A serious investigation against Ergenekon only began in the summer of 2007 when munitions and weapons were found in a house in the Umraniye district of Istanbul. Little was known by the public until January 2008 because of a press embargo imposed to safeguard the investigation. Then on 21 January 2008, 37 suspects were arrested on suspicion of being members of an ultra-nationalist network (Bianet).
In March 2008, journalist Samil Tayyar, Ankara correspondent of the Star daily newspaper, published another book, Operation Ergenekon, giving an account of the deeds and ideology of this ultra-nationalist network. In an interview on 2 March, Tayyar explained his findings:
"Ergenekon is a structure targeting the Justice and Development Party (AKP) and the EU process, using all kinds of illegal methods to reach their aims."
In his book, Tayyar also claims high-ranking generals attempted to organise coups in 2003 and 2004 against the AKP government.
"The normalization process which began when in 2004 the coup (planning) generals retired from the Turkish General Staff, created a more secure environment for Turkish democracy. But when the opposition on the anti-AKP and anti-EU axis lost hope for a coup or a military warning to the government, they went underground from 2005 onwards." (Operation Ergenekon, p. 11)
Tayyar alleges that many of the political assassinations of recent years are linked to this organization. The strategy of this group, he claims, was not only to organize attacks against the government, liberal intellectuals and minority leaders, but also to attack Kemalist newspapers and intellectuals and then blame Islamists.
Oktay Yildirim, a retired general whose fingerprints, according to Tayyar, quoting the prosecution, were found on grenades discovered in the Umraniye raids, allegedly had detailed information about Ergenekon's structure on his confiscated computer. This led to more raids in Bursa and Eskisehir, and the collection of further information. This has brought about the arrest of up to 50 persons to date, including former military personnel, nationalist lawyers, politicians and journalists.
According to Tayyar, the investigation would not have been possible without collaboration between civil and military forces. In the interview with Sunday's Zaman on 2 March, he underlines that within the armed forces the unease about Ergenekon had become stronger:
"I think (Chief of General Staff Gen. Yaşar) Buyukanit, who will retire this August, indirectly contributed to the operation against Ergenekon… This is why there is a very serious reaction from the nationalists toward Buyukanit; they are not happy about his impartiality. Actually when you look at transcripts of the telephone conversations of the Ergenekon detainees, you can see the heavy cursing in them against Buyukanit."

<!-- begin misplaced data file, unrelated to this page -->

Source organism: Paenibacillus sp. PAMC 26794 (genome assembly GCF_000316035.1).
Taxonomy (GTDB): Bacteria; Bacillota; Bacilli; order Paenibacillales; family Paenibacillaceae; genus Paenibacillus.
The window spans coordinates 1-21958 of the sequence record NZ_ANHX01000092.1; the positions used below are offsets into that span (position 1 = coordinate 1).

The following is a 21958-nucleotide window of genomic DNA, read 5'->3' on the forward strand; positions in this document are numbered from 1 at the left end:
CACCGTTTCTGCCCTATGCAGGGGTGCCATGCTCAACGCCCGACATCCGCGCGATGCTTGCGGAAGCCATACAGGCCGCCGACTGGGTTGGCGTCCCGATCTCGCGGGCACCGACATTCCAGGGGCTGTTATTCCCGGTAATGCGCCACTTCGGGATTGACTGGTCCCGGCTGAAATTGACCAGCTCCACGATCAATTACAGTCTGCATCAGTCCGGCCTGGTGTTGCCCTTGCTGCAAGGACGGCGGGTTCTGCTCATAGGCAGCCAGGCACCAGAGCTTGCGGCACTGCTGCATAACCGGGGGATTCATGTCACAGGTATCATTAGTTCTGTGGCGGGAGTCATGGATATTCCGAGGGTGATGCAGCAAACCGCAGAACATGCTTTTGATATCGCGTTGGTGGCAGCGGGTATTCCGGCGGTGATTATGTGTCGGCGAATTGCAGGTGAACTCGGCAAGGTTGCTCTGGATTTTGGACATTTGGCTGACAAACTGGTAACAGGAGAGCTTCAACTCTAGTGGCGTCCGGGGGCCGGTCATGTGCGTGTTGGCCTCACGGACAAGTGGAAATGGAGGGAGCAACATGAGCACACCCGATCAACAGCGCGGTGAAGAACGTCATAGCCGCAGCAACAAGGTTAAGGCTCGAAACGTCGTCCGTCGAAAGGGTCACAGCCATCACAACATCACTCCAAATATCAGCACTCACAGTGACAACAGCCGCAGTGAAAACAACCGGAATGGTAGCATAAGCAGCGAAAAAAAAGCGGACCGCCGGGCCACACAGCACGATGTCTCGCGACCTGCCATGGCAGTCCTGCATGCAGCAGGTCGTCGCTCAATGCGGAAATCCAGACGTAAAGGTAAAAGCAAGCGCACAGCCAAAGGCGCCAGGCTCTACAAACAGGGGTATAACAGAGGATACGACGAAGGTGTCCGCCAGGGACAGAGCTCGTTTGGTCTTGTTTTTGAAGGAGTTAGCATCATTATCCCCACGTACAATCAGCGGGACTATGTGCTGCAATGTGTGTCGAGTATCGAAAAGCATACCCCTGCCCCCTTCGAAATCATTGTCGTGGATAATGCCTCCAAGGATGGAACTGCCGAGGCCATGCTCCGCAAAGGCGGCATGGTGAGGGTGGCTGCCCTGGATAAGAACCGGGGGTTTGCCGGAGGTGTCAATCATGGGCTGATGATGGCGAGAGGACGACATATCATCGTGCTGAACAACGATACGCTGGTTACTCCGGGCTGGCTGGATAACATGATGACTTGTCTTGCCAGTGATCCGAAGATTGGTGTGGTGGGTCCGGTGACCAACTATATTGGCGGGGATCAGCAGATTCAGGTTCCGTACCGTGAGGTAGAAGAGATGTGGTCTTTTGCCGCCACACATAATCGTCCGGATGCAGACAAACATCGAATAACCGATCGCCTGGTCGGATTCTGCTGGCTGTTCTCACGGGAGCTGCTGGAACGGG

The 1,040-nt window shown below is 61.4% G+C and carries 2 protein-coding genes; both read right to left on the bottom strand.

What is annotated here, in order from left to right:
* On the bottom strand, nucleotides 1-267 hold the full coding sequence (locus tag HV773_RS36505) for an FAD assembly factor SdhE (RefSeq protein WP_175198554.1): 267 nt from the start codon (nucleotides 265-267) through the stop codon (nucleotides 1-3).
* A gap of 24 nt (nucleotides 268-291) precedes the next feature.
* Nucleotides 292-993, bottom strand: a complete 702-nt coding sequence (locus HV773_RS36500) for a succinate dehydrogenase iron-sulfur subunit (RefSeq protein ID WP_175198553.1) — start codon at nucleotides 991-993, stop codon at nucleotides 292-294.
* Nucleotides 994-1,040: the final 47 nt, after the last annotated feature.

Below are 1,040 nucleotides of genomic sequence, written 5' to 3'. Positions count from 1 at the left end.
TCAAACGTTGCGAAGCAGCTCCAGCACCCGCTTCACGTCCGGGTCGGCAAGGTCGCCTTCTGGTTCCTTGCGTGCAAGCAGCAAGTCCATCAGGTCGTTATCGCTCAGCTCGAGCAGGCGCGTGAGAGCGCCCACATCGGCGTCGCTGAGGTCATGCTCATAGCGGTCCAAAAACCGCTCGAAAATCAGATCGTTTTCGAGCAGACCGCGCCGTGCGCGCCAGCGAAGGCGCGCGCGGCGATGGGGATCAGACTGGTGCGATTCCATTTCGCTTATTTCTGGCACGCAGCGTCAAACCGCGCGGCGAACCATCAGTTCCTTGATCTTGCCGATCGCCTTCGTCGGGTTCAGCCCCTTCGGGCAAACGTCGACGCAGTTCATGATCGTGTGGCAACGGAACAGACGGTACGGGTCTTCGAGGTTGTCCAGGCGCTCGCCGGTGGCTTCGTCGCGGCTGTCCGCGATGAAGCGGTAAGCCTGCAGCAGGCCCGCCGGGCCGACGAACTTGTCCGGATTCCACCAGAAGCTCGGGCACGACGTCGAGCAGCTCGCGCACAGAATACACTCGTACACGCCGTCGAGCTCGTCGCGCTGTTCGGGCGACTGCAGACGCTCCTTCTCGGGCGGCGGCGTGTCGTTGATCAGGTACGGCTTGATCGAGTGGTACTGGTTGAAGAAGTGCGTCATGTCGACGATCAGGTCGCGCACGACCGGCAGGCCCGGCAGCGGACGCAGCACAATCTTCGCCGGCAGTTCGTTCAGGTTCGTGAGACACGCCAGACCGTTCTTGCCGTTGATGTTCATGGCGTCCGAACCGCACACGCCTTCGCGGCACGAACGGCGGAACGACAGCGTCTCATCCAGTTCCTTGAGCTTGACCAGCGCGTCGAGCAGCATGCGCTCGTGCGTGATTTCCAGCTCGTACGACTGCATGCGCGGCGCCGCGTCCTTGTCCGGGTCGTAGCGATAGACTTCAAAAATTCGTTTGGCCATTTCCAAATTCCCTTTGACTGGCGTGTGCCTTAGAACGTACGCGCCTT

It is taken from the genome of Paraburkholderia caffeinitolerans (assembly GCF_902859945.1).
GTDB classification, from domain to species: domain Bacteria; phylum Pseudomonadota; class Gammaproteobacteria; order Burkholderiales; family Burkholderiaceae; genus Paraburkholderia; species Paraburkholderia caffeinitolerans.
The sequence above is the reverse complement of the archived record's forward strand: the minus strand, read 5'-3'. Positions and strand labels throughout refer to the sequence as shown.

On 21 March 2008, seven more persons were arrested, including Dogu Perincek, chairperson of the Workers' Party, Ilhan Selcuk, columnist at the Cumhuriyet newspaper and Kemal Alemdaroglu, a former rector of Istanbul University.
Who are these people now arrested and charged with forming a terrorist organization with the aim of overthrowing the current government?
One prominent figure who was arrested is Veli Kucuk. He is widely considered by the press to be a former leader of JITEM (Jandarma Istihbarat ve Terorle Mucadele), the Gendarmerie Intelligence and Anti-Terror unit which played a role in the fight against the PKK in South East Anatolia.
It has never been officially acknowledged that JITEM even exists. However, Kucuk himself was quoted in Today's Zaman on 30 January 2008 as acknowledging his own role as "founder of JITEM." Kucuk was active during the war against the PKK.
In an interview with Today's Zaman on 30 January 2008, informant Abdulkadir Aygan, who was allegedly involved in JITEM activities for many years, talked about Kucuk's role as JITEM group commander in the years 1990-91:
"JITEM's headquarters was in a large building with two floors. All personnel in the building used to wear civilian clothes. The vehicles used in official service had civilian plates; however, these were the gendarmerie's registered vehicles. It is certain that he [Kucuk] was one of the founders of the organization. However, his assertion that he founded JITEM alone is not accurate. I think that he is trying to protect the masterminds and prove that he is loyal to them."
JITEM features in at least two official reports as well. One is the report from January 1997 by Kutlu Savas, special rapporteur of the Prime Minister's Office about the Susurluk scandal which exposed the connections between the security forces, politicians and organised crime in operations against the PKK. The Savas report argued that JITEM existed: